Survival, dignity and wellbeing: Indigenous rights and transformative approaches to justice



Publication Details

Cunneen, C. & Tauri, J. (2017). Survival, dignity and wellbeing: Indigenous rights and transformative approaches to justice. In L. Weber, E. Fishwick & M. Marmo (Eds.), The Routledge International Handbook of Criminoloogy and Human Rights (pp. 429-439). Abingdon, United Kingdom: Routledge.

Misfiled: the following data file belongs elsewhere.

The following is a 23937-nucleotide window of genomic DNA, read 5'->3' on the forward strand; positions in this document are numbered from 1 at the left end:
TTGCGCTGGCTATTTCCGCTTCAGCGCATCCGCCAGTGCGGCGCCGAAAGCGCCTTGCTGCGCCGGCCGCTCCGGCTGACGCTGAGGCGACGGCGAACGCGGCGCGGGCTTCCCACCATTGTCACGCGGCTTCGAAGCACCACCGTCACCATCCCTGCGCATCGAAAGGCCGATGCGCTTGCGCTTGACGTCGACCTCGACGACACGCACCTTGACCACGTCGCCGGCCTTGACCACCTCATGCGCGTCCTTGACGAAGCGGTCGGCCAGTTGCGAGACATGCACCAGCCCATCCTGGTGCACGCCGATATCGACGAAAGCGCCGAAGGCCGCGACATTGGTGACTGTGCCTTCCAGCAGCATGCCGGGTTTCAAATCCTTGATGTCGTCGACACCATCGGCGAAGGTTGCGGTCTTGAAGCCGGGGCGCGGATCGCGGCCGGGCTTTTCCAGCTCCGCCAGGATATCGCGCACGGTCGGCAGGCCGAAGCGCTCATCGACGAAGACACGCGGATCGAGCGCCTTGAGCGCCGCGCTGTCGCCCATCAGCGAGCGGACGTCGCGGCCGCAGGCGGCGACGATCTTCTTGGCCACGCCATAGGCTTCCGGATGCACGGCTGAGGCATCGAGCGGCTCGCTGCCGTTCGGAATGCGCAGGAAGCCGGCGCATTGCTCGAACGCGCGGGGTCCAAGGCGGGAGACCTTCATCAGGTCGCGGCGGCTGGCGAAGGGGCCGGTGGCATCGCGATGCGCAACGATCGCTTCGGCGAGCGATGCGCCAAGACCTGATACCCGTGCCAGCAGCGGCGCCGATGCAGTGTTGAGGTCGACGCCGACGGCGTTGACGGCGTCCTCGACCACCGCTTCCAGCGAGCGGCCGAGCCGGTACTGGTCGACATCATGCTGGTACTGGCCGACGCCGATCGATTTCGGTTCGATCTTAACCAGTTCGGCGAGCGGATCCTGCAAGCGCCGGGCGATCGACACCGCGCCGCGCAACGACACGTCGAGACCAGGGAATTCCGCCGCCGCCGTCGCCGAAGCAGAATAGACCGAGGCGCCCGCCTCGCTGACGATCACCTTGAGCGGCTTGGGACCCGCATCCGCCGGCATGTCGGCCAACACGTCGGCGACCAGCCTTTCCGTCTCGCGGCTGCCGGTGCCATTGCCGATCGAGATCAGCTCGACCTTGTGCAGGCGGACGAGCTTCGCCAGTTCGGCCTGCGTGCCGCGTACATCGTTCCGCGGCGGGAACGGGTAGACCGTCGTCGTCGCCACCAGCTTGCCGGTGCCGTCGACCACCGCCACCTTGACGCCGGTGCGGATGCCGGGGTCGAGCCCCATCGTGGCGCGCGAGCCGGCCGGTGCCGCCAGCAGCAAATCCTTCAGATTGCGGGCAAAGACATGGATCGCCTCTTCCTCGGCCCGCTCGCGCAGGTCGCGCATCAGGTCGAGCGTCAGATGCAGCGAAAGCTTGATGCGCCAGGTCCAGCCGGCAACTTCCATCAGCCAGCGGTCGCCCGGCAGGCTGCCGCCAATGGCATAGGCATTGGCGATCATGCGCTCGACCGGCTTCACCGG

In considering the intersection between Indigenous people and human rights, there are potentially three broad areas of interest to criminology. These are: compliance with international human rights treaties; the question of redress for historical abuses of human rights; and, finally, the role of normative human rights principles that have emerged in the last decade and apply specifically to Indigenous peoples. The high levels of criminalization and hyper-incarceration of Indigenous people in settler colonial societies (Cunneen et al. 2013, Cunneen and Tauri forthcoming) raise fundamental compliance questions with a range of treaties including the International Covenant on Civil and Political Rights, Convention against Torture, International Convention on the Elimination of All Forms of Racial Discrimination, Convention on the Elimination of all Forms of Discrimination Against Women, Convention on the Rights of the Child and Convention on the Rights of Persons with Disabilities. The United Nations (UN) monitoring committees for these treaties regularly question the compliance of countries like Australia, Canada and the United States (US) in relation to their treatment of Indigenous peoples within criminal justice systems (Cunneen and Tauri forthcoming). The long-term effects of the policies and practices of colonization have also given rise to claims for redress for historical human rights abuses. The specific nature of these claims for redress varies between settler colonial states. However, they have included reparations for the forced removal of Indigenous children from their families and their treatment in residential schools, and various abuses of Indigenous trust funds and other state-controlled monies, including fraud, corruption and mismanagement (Cunneen 2012).

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